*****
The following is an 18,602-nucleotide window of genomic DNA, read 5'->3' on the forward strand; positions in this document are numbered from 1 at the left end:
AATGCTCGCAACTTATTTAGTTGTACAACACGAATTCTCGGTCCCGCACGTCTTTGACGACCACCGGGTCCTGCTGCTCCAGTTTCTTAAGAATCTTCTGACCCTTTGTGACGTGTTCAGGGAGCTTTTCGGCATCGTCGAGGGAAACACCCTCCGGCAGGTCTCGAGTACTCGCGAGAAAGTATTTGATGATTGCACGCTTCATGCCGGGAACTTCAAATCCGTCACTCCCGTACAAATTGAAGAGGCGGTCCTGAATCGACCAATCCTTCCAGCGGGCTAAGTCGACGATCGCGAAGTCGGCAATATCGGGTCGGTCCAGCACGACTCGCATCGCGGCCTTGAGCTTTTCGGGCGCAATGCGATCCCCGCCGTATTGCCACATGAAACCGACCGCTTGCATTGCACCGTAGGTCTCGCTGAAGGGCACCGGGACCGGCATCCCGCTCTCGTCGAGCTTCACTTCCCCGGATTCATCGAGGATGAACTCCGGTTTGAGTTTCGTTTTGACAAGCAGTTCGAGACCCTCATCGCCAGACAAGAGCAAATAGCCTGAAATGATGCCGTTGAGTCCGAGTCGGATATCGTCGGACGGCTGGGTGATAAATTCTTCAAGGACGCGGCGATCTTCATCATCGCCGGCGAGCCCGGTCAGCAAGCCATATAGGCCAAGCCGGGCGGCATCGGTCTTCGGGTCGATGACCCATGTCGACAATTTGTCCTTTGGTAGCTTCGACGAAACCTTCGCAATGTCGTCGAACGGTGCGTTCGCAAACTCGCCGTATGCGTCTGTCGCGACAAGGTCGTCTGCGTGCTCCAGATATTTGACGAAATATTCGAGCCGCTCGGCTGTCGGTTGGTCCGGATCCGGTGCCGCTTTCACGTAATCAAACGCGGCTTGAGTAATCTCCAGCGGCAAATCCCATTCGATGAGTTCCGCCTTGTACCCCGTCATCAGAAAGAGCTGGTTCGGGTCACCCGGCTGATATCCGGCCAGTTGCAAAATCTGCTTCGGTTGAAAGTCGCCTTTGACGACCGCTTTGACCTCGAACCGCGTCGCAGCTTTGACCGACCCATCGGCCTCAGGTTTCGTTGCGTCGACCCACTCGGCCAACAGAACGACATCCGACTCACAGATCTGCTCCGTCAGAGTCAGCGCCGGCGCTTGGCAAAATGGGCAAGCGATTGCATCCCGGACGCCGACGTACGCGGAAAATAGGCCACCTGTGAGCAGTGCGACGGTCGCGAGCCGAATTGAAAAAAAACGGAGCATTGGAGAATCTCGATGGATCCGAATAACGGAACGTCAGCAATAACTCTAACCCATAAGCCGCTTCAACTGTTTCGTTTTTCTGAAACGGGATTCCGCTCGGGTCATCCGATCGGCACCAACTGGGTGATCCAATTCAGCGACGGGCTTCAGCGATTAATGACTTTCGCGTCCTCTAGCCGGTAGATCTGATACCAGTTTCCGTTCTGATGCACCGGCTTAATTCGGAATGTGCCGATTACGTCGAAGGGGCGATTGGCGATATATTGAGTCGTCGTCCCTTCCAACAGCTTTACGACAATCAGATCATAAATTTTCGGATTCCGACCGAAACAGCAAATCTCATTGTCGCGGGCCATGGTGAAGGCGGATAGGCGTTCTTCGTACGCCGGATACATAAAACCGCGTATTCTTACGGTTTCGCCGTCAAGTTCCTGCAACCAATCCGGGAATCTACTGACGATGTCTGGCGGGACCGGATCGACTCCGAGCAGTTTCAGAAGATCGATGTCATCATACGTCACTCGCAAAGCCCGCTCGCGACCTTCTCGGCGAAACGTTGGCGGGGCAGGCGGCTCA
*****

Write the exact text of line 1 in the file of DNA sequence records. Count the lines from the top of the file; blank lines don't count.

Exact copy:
The following is an 18,602-nucleotide window of genomic DNA, read 5'->3' on the forward strand; positions in this document are numbered from 1 at the left end: